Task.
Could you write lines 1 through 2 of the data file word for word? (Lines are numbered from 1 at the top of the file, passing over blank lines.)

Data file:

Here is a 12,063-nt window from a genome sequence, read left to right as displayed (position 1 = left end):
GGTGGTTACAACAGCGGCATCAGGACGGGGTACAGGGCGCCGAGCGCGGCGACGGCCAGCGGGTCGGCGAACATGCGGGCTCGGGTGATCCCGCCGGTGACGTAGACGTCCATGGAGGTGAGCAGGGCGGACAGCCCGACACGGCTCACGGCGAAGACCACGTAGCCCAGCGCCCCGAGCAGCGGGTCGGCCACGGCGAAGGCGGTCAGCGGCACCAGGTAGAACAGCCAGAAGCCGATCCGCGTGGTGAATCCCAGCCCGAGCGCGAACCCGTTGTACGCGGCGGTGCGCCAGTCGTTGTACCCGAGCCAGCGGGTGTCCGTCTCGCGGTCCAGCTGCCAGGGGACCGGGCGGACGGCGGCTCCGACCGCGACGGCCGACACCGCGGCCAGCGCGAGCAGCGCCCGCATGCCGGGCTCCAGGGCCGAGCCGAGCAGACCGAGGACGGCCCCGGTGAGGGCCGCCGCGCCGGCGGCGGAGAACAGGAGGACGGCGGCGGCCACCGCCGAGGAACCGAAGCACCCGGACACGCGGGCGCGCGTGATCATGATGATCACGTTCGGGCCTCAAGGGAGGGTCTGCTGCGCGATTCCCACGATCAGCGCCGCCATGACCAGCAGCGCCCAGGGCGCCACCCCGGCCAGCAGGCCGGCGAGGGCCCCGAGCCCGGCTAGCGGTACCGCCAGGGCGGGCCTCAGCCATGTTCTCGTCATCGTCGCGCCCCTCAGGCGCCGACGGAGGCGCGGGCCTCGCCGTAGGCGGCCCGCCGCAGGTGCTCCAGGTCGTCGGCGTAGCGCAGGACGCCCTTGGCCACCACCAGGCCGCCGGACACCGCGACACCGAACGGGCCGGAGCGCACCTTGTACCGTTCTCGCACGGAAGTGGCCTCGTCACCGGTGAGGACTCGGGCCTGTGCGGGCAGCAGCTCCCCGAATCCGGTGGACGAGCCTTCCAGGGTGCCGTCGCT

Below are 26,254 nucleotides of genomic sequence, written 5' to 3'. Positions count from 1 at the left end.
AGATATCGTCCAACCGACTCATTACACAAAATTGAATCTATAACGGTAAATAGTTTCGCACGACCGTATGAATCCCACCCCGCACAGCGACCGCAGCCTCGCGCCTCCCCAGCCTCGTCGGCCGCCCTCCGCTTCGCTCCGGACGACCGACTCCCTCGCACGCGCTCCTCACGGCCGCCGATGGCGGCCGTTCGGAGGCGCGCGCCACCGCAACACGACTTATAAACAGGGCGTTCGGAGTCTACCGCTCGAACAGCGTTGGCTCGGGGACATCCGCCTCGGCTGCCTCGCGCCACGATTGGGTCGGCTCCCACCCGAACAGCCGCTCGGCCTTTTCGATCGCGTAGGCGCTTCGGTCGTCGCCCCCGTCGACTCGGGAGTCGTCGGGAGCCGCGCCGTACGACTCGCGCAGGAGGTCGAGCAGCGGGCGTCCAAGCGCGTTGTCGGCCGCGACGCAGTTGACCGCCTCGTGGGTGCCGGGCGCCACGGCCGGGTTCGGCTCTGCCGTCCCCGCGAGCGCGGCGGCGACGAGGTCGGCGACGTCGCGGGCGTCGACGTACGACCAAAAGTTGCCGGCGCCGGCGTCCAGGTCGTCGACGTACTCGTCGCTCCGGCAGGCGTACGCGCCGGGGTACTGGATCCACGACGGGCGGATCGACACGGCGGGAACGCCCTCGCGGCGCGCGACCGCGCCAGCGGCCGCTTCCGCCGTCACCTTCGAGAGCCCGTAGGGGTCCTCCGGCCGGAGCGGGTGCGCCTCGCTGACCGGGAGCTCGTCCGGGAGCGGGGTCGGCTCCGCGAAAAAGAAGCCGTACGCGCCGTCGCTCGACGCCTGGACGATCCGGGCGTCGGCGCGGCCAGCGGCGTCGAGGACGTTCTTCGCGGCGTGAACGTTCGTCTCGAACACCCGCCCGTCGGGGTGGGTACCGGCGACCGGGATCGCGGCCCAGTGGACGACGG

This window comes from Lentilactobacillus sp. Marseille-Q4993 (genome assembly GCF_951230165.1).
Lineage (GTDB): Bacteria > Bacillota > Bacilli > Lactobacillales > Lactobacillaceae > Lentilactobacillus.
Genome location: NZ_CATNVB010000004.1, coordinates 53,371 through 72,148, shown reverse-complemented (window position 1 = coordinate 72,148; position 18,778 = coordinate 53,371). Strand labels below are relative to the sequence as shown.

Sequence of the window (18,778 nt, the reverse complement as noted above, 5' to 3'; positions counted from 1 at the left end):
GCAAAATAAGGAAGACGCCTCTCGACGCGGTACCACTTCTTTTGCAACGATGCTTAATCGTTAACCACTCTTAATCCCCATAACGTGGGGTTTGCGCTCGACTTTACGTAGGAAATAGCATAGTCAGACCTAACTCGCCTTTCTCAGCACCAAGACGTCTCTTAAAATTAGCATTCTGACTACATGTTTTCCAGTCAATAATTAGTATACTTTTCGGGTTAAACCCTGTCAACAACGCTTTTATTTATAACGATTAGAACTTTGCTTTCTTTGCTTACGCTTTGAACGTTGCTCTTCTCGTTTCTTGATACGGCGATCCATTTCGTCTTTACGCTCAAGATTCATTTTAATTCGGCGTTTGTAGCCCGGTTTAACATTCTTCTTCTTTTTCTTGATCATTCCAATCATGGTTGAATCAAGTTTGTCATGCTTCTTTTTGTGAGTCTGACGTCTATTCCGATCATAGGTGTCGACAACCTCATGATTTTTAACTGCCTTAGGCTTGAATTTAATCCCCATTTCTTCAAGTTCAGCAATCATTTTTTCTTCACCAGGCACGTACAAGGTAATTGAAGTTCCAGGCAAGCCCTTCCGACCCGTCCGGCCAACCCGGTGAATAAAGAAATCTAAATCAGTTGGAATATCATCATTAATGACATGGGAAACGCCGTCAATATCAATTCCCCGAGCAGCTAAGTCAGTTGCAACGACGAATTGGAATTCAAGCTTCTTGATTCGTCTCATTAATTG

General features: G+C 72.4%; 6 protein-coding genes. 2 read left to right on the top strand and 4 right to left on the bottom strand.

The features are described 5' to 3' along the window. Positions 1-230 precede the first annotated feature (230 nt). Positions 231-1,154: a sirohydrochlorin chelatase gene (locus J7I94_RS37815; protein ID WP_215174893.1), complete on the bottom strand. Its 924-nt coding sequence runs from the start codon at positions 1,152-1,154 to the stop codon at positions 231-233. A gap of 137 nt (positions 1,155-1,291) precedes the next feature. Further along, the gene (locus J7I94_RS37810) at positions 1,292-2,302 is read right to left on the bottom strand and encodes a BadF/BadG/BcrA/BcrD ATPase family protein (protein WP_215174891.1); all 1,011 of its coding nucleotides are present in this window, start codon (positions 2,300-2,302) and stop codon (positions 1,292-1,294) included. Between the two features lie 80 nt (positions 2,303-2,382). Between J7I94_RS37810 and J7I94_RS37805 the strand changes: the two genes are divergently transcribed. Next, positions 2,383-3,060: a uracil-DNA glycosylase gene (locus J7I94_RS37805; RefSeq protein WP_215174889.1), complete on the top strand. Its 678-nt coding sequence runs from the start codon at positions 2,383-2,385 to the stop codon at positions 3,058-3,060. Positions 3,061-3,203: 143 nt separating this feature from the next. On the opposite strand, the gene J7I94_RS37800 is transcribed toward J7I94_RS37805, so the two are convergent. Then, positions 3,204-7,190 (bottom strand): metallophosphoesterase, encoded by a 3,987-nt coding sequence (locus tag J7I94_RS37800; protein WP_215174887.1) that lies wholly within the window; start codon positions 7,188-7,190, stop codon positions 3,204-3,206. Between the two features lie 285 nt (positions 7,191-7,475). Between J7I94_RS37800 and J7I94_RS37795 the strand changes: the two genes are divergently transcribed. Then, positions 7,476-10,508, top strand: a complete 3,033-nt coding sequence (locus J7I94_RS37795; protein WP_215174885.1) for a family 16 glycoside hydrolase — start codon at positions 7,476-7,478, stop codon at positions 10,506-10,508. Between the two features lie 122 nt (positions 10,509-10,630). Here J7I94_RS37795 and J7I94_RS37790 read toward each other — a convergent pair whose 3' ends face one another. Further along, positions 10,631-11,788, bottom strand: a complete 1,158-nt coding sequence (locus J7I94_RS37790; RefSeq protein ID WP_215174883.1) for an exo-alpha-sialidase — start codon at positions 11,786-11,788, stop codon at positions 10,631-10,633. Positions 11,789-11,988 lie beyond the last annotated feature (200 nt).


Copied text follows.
Here is a 12,063-nt window from a genome sequence, read left to right as displayed (position 1 = left end):
GGTGGTTACAACAGCGGCATCAGGACGGGGTACAGGGCGCCGAGCGCGGCGACGGCCAGCGGGTCGGCGAACATGCGGGCTCGGGTGATCCCGCCGGTGACGTAGACGTCCATGGAGGTGAGCAGGGCGGACAGCCCGACACGGCTCACGGCGAAGACCACGTAGCCCAGCGCCCCGAGCAGCGGGTCGGCCACGGCGAAGGCGGTCAGCGGCACCAGGTAGAACAGCCAGAAGCCGATCCGCGTGGTGAATCCCAGCCCGAGCGCGAACCCGTTGTACGCGGCGGTGCGCCAGTCGTTGTACCCGAGCCAGCGGGTGTCCGTCTCGCGGTCCAGCTGCCAGGGGACCGGGCGGACGGCGGCTCCGACCGCGACGGCCGACACCGCGGCCAGCGCGAGCAGCGCCCGCATGCCGGGCTCCAGGGCCGAGCCGAGCAGACCGAGGACGGCCCCGGTGAGGGCCGCCGCGCCGGCGGCGGAGAACAGGAGGACGGCGGCGGCCACCGCCGAGGAACCGAAGCACCCGGACACGCGGGCGCGCGTGATCATGATGATCACGTTCGGGCCTCAAGGGAGGGTCTGCTGCGCGATTCCCACGATCAGCGCCGCCATGACCAGCAGCGCCCAGGGCGCCACCCCGGCCAGCAGGCCGGCGAGGGCCCCGAGCCCGGCTAGCGGTACCGCCAGGGCGGGCCTCAGCCATGTTCTCGTCATCGTCGCGCCCCTCAGGCGCCGACGGAGGCGCGGGCCTCGCCGTAGGCGGCCCGCCGCAGGTGCTCCAGGTCGTCGGCGTAGCGCAGGACGCCCTTGGCCACCACCAGGCCGCCGGACACCGCGACACCGAACGGGCCGGAGCGCACCTTGTACCGTTCTCGCACGGAAGTGGCCTCGTCACCGGTGAGGACTCGGGCCTGTGCGGGCAGCAGCTCCCCGAATCCGGTGGACGAGCCTTCCAGGGTGCCGTCGCT